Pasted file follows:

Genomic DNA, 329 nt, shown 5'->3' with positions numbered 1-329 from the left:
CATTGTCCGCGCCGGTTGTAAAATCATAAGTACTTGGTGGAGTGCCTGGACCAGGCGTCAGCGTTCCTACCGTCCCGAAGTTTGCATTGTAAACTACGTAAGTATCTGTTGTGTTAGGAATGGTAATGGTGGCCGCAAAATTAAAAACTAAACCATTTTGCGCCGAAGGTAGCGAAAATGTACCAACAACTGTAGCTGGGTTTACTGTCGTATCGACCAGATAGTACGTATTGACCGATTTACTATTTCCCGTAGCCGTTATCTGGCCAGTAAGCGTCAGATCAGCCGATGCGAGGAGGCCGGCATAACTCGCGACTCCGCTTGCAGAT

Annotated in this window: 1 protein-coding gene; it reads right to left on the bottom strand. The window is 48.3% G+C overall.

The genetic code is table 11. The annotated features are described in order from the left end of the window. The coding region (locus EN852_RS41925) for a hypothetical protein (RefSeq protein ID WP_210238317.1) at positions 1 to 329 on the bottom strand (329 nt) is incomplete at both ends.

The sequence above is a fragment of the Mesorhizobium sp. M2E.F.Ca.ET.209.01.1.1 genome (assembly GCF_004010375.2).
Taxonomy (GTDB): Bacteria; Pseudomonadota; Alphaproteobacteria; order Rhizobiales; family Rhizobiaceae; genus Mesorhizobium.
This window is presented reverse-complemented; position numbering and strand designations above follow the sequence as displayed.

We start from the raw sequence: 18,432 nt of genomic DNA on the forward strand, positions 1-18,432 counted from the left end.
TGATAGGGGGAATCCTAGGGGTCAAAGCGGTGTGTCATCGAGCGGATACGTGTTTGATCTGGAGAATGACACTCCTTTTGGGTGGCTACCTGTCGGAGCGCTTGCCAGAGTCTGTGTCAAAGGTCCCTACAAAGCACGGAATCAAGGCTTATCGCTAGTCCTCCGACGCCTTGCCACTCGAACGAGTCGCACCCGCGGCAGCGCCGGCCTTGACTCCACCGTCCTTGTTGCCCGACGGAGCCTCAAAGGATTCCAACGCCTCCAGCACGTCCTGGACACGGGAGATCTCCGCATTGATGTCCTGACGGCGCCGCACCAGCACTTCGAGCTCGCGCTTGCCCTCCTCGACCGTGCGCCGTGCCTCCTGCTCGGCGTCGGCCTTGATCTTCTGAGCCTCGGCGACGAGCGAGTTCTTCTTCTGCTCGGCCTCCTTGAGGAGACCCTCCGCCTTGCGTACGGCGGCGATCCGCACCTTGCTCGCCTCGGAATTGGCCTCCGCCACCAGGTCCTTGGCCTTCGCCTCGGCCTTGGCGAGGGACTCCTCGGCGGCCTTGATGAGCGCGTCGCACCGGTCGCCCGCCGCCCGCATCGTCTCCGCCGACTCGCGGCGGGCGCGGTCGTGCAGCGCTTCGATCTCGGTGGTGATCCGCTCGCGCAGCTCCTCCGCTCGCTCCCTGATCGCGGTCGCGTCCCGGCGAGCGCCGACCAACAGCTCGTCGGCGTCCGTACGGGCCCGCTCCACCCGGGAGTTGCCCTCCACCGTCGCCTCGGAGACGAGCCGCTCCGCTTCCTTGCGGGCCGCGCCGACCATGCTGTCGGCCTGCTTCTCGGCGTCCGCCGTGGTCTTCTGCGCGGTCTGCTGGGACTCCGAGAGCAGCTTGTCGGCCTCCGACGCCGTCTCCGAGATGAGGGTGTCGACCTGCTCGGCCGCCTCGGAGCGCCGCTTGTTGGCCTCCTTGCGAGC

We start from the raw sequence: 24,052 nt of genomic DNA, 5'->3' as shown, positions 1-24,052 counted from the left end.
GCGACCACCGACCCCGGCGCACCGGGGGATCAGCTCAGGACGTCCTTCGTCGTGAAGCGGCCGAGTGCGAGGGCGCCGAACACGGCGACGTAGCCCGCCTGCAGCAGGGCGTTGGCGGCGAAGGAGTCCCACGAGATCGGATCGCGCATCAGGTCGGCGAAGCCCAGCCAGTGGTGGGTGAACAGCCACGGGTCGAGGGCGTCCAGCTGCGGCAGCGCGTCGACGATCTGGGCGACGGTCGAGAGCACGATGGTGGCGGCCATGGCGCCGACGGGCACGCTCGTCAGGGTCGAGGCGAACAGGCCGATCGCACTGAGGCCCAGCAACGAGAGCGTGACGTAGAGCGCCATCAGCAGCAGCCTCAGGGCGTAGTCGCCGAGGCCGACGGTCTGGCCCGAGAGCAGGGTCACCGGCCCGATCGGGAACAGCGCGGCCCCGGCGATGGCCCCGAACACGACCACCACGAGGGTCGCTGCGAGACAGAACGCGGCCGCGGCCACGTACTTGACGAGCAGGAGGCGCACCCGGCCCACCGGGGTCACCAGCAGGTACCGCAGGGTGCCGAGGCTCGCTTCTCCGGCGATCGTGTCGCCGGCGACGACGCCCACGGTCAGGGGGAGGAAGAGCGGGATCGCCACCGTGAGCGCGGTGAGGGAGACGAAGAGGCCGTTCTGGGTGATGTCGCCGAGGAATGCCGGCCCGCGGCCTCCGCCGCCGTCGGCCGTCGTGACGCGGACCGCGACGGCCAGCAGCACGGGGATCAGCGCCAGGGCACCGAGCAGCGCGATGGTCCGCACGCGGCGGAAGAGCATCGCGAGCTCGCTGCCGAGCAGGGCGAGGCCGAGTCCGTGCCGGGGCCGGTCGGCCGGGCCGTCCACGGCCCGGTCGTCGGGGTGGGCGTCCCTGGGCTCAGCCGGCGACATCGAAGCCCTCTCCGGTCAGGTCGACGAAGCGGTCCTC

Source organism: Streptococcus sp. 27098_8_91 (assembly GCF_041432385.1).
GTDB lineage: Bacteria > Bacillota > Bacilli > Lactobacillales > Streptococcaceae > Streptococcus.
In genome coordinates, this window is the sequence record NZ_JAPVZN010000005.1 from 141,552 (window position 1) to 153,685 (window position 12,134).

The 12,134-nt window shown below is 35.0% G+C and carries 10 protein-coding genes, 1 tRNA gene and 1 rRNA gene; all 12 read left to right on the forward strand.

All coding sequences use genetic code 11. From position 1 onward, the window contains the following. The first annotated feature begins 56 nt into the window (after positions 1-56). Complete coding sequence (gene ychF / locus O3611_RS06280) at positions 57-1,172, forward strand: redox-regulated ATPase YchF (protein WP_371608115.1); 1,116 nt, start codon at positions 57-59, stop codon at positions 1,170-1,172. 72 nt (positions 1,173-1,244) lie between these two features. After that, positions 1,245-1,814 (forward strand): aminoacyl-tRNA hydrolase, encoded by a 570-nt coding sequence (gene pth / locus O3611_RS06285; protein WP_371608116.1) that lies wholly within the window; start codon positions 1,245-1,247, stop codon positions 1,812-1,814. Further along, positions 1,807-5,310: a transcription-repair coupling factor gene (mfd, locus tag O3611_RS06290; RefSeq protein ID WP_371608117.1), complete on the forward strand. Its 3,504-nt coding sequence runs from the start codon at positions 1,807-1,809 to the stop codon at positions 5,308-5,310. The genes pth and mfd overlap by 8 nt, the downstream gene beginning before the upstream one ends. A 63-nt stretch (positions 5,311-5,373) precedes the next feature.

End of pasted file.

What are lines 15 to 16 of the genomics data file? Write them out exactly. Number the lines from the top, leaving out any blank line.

The 12,134-nt window shown below is 35.0% G+C and carries 10 protein-coding genes, 1 tRNA gene and 1 rRNA gene; all 12 read left to right on the forward strand.

All coding sequences use genetic code 11. From position 1 onward, the window contains the following. The first annotated feature begins 56 nt into the window (after positions 1-56). Complete coding sequence (gene ychF / locus O3611_RS06280) at positions 57-1,172, forward strand: redox-regulated ATPase YchF (protein WP_371608115.1); 1,116 nt, start codon at positions 57-59, stop codon at positions 1,170-1,172. 72 nt (positions 1,173-1,244) lie between these two features. After that, positions 1,245-1,814 (forward strand): aminoacyl-tRNA hydrolase, encoded by a 570-nt coding sequence (gene pth / locus O3611_RS06285; protein WP_371608116.1) that lies wholly within the window; start codon positions 1,245-1,247, stop codon positions 1,812-1,814. Further along, positions 1,807-5,310: a transcription-repair coupling factor gene (mfd, locus tag O3611_RS06290; RefSeq protein ID WP_371608117.1), complete on the forward strand. Its 3,504-nt coding sequence runs from the start codon at positions 1,807-1,809 to the stop codon at positions 5,308-5,310. The genes pth and mfd overlap by 8 nt, the downstream gene beginning before the upstream one ends. A 63-nt stretch (positions 5,311-5,373) precedes the next feature.